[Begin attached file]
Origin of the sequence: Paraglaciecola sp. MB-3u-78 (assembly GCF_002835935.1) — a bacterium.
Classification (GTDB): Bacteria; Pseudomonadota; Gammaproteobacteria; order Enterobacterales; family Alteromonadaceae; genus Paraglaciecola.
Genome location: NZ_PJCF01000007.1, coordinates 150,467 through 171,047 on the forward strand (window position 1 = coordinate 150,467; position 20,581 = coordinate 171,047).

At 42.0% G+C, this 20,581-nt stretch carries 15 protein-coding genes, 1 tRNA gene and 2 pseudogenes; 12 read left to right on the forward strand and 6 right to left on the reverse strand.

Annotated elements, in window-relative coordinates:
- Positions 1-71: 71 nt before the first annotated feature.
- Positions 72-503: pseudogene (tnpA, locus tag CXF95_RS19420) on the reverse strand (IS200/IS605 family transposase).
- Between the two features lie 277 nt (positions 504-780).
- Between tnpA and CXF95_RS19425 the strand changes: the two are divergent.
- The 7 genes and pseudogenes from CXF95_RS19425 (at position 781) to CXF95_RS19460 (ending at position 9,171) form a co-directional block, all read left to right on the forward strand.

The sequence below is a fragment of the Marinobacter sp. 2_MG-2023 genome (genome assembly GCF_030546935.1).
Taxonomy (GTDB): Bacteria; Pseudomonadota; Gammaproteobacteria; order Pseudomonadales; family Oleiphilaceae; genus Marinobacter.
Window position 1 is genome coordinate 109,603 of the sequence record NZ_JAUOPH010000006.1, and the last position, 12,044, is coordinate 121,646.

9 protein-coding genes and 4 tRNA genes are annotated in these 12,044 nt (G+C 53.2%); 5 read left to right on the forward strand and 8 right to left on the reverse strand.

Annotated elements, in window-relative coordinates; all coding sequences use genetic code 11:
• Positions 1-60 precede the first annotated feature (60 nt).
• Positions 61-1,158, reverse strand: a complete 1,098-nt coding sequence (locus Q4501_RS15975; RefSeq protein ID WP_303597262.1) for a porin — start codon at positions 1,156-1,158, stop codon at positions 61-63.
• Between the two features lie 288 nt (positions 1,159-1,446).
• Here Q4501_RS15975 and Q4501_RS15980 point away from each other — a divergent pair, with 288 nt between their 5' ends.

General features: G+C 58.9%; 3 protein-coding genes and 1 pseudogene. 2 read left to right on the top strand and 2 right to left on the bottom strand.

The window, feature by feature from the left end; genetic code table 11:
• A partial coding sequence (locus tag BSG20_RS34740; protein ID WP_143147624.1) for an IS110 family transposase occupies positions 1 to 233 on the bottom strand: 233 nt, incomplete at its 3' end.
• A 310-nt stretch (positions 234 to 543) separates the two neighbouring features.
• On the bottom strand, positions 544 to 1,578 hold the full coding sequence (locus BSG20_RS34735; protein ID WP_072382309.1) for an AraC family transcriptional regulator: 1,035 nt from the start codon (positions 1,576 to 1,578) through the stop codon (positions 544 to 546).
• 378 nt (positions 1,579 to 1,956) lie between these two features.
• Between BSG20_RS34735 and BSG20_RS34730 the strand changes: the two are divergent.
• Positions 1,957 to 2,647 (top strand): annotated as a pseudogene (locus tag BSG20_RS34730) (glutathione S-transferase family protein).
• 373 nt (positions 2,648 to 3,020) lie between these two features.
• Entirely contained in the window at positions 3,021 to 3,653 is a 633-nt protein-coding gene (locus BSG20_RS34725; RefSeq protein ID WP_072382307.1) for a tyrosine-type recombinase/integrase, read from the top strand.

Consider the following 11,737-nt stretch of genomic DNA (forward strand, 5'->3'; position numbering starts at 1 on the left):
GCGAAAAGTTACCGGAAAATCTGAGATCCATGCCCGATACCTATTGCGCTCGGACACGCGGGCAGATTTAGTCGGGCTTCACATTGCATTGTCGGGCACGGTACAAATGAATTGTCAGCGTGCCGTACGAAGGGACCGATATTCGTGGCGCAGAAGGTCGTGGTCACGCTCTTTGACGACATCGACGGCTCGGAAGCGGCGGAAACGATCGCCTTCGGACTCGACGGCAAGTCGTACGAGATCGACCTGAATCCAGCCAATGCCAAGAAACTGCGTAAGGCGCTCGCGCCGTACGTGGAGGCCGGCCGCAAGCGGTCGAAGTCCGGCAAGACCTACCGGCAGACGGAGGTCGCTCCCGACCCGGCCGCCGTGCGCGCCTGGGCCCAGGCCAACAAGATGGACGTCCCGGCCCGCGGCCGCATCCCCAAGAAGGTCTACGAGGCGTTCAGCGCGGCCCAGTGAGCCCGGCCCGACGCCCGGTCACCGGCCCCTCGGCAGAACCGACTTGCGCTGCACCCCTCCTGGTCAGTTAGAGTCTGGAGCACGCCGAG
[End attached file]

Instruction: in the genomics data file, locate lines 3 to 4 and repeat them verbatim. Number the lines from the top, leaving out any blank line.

Genome location: NZ_PJCF01000007.1, coordinates 150,467 through 171,047 on the forward strand (window position 1 = coordinate 150,467; position 20,581 = coordinate 171,047).

At 42.0% G+C, this 20,581-nt stretch carries 15 protein-coding genes, 1 tRNA gene and 2 pseudogenes; 12 read left to right on the forward strand and 6 right to left on the reverse strand.